Framed within the category of Scottish literature, these and other writers ought to be considered in the overlapping contexts of British, Irish, European, North American, and other literatures. They are at once Scots and citizens of the world, inhabiting multiple literary languages at once—Scots, English, and Gaelic, above all, as well as French, German, Italian, and Latin, among others. The pseudo-ancient Ossian poems “translated” into modern English prose by James Macpherson became a worldwide phenomenon amid a broader Celtomania that thrived in the second half of the eighteenth century and beyond—readers as diverse as Thomas Jefferson and Napoleon Bonaparte were avid fans. Reading Macpherson’s prose poems anew alongside contemporary Gaelic verse, as well as Scots and English imitations, reveals new things about the ebb and flow of literary culture across the Lowlands, Highlands, and Islands—indeed, the entire world.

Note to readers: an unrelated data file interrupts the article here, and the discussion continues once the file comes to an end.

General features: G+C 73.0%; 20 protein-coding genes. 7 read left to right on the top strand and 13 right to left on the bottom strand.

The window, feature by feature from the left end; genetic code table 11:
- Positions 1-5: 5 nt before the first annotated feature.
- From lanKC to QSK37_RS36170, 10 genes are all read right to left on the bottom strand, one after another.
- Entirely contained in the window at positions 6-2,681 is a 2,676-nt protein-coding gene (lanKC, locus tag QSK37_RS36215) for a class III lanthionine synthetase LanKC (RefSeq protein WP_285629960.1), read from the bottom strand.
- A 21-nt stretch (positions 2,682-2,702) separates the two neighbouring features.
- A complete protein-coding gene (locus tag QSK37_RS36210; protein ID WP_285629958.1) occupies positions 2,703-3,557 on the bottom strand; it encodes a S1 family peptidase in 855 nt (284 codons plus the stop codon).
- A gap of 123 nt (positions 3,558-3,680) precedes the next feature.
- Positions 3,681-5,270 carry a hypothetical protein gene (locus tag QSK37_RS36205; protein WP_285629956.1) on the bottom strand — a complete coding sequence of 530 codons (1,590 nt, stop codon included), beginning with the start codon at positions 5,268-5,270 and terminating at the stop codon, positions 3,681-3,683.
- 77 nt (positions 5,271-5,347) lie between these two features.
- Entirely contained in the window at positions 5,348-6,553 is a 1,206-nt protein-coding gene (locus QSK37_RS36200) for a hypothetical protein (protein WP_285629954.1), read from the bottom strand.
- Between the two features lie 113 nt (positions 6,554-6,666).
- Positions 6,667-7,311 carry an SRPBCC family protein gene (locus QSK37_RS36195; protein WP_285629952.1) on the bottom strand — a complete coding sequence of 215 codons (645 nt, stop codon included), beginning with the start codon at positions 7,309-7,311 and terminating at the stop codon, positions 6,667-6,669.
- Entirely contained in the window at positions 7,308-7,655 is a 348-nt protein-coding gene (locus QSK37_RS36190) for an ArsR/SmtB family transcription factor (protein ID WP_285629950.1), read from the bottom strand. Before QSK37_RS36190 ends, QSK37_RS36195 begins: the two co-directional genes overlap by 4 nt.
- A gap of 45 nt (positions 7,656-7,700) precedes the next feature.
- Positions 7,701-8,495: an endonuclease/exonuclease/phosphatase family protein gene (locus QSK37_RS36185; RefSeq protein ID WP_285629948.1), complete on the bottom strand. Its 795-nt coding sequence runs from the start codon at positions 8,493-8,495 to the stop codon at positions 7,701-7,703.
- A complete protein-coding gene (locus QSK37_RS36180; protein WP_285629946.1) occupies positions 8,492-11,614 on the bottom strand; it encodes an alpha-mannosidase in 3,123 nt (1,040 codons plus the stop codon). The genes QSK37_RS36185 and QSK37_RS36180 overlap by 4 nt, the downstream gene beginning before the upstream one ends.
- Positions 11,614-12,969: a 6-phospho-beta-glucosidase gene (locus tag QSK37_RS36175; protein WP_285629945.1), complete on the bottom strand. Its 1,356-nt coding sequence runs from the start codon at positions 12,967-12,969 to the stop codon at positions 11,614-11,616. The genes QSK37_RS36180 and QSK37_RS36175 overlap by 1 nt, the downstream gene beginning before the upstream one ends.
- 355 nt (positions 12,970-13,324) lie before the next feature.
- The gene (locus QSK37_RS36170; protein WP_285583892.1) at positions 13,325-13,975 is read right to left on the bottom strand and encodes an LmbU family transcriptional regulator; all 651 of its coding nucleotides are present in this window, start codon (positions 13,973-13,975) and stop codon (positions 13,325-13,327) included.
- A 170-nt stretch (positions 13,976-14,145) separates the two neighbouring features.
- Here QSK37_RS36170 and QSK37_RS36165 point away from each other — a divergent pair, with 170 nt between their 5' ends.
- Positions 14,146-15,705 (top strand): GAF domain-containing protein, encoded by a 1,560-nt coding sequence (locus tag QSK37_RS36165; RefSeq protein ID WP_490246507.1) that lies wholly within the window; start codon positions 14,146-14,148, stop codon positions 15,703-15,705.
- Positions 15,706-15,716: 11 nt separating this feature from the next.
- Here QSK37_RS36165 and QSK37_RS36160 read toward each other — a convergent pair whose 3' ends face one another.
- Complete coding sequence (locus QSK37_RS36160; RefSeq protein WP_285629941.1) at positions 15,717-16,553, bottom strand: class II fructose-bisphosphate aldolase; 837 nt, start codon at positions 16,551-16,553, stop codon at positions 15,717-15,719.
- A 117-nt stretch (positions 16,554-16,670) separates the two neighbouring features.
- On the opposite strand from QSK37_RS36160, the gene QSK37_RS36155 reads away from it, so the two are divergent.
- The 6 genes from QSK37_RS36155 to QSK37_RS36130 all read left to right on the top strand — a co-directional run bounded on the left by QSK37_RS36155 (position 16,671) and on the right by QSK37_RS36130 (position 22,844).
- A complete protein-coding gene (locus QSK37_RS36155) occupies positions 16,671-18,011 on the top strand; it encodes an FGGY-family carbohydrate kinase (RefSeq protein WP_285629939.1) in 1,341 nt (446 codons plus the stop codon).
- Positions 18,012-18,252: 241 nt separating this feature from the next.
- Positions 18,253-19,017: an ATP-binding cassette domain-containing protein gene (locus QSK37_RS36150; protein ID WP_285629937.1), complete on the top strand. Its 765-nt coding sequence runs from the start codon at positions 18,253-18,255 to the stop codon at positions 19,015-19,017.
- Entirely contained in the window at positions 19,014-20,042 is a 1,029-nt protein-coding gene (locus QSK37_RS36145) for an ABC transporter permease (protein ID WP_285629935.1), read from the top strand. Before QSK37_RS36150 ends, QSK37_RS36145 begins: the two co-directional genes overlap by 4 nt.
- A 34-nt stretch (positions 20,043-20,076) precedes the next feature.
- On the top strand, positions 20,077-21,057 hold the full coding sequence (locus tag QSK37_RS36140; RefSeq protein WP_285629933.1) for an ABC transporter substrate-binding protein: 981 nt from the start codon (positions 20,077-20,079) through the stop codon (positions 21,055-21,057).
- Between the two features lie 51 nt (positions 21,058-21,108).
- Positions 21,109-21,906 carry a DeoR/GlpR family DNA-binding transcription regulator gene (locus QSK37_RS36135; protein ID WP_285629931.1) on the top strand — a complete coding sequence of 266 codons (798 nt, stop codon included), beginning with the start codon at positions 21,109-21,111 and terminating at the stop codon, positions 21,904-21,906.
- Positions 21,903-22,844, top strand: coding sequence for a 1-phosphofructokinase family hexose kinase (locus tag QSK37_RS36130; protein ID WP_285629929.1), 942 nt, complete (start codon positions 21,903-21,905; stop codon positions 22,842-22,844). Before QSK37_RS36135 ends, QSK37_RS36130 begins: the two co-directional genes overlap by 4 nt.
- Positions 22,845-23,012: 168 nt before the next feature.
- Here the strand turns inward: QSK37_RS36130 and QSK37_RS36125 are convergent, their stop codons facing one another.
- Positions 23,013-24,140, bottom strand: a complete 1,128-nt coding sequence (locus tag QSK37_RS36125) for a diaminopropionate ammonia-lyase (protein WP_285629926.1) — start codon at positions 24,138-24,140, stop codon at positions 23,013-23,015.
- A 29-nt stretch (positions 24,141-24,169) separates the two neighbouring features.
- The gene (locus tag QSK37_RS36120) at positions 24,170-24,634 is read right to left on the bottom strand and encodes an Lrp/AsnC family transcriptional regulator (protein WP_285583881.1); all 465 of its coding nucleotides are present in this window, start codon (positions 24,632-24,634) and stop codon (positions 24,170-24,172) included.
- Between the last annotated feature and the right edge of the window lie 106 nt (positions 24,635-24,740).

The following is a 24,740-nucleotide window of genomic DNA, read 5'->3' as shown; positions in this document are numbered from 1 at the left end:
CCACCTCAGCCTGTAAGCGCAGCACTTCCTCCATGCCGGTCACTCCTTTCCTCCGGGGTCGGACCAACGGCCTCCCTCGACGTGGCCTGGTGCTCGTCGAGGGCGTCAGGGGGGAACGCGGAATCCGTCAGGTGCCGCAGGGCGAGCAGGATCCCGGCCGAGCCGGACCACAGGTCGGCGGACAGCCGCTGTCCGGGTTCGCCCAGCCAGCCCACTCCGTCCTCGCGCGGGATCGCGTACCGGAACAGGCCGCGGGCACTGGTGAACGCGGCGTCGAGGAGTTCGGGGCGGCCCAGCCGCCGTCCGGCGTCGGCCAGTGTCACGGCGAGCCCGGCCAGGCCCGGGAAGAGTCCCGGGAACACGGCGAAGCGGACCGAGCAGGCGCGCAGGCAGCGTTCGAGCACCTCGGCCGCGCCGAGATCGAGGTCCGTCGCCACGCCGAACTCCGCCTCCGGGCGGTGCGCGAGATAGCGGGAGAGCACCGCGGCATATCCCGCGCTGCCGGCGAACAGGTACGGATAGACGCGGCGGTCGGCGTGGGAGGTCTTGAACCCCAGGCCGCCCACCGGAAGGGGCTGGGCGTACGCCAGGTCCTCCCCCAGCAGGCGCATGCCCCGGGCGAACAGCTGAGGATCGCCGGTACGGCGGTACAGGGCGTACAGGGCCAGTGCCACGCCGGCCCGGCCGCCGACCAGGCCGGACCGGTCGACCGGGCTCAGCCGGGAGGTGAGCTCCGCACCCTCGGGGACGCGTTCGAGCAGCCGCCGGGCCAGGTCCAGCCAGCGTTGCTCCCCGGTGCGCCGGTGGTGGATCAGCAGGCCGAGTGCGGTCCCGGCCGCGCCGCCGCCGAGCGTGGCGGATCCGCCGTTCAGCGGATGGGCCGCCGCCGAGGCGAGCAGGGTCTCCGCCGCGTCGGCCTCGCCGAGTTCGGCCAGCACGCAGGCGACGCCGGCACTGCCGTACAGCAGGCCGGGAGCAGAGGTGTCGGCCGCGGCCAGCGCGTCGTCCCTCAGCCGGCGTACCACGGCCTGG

Anthologies have long platformed the traditional “big six” male Gaelic poets of the eighteenth and early nineteenth centuries, led by the colossally talented Alastair mac Mhaighstir Alastair (Alexander MacDonald). But non-Gaelic readers and scholars should become more aware of the genius of the alternative big six of female Gaelic writers, Cairistìona NicFhearghais (Christiana Fergusson) among them. Indeed, hundreds of poets, balladists, and songwriters born or raised in Scotland throughout the long eighteenth century need to find new readerships. Their time has come.

Featured image by Connor Mollison via Unsplash (public domain)